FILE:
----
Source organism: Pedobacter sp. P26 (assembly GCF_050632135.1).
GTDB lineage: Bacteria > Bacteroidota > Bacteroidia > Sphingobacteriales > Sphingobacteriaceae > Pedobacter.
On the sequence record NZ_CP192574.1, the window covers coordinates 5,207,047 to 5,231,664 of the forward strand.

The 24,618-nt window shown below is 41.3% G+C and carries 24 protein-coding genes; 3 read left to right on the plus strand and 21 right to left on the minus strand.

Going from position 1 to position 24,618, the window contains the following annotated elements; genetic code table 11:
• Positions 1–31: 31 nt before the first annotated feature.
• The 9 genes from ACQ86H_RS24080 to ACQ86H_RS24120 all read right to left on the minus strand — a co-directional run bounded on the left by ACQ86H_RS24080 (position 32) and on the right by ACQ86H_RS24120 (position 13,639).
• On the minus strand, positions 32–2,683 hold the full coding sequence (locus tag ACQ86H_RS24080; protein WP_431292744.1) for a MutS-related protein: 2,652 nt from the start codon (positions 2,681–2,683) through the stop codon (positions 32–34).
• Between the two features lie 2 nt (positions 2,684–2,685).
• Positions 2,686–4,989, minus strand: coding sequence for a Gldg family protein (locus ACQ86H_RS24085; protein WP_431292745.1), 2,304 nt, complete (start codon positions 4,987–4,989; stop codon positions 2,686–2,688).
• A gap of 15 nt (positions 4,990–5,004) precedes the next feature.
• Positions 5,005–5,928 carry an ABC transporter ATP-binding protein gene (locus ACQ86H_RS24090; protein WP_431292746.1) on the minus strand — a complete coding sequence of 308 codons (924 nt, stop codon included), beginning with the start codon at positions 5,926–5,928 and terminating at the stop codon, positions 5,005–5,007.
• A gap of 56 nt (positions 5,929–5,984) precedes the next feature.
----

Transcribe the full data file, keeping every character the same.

Source organism: Pedobacter sp. P26 (assembly GCF_050632135.1).
GTDB lineage: Bacteria > Bacteroidota > Bacteroidia > Sphingobacteriales > Sphingobacteriaceae > Pedobacter.
On the sequence record NZ_CP192574.1, the window covers coordinates 5,207,047 to 5,231,664 of the forward strand.

The 24,618-nt window shown below is 41.3% G+C and carries 24 protein-coding genes; 3 read left to right on the plus strand and 21 right to left on the minus strand.

Going from position 1 to position 24,618, the window contains the following annotated elements; genetic code table 11:
• Positions 1–31: 31 nt before the first annotated feature.
• The 9 genes from ACQ86H_RS24080 to ACQ86H_RS24120 all read right to left on the minus strand — a co-directional run bounded on the left by ACQ86H_RS24080 (position 32) and on the right by ACQ86H_RS24120 (position 13,639).
• On the minus strand, positions 32–2,683 hold the full coding sequence (locus tag ACQ86H_RS24080; protein WP_431292744.1) for a MutS-related protein: 2,652 nt from the start codon (positions 2,681–2,683) through the stop codon (positions 32–34).
• Between the two features lie 2 nt (positions 2,684–2,685).
• Positions 2,686–4,989, minus strand: coding sequence for a Gldg family protein (locus ACQ86H_RS24085; protein WP_431292745.1), 2,304 nt, complete (start codon positions 4,987–4,989; stop codon positions 2,686–2,688).
• A gap of 15 nt (positions 4,990–5,004) precedes the next feature.
• Positions 5,005–5,928 carry an ABC transporter ATP-binding protein gene (locus ACQ86H_RS24090; protein WP_431292746.1) on the minus strand — a complete coding sequence of 308 codons (924 nt, stop codon included), beginning with the start codon at positions 5,926–5,928 and terminating at the stop codon, positions 5,005–5,007.
• A gap of 56 nt (positions 5,929–5,984) precedes the next feature.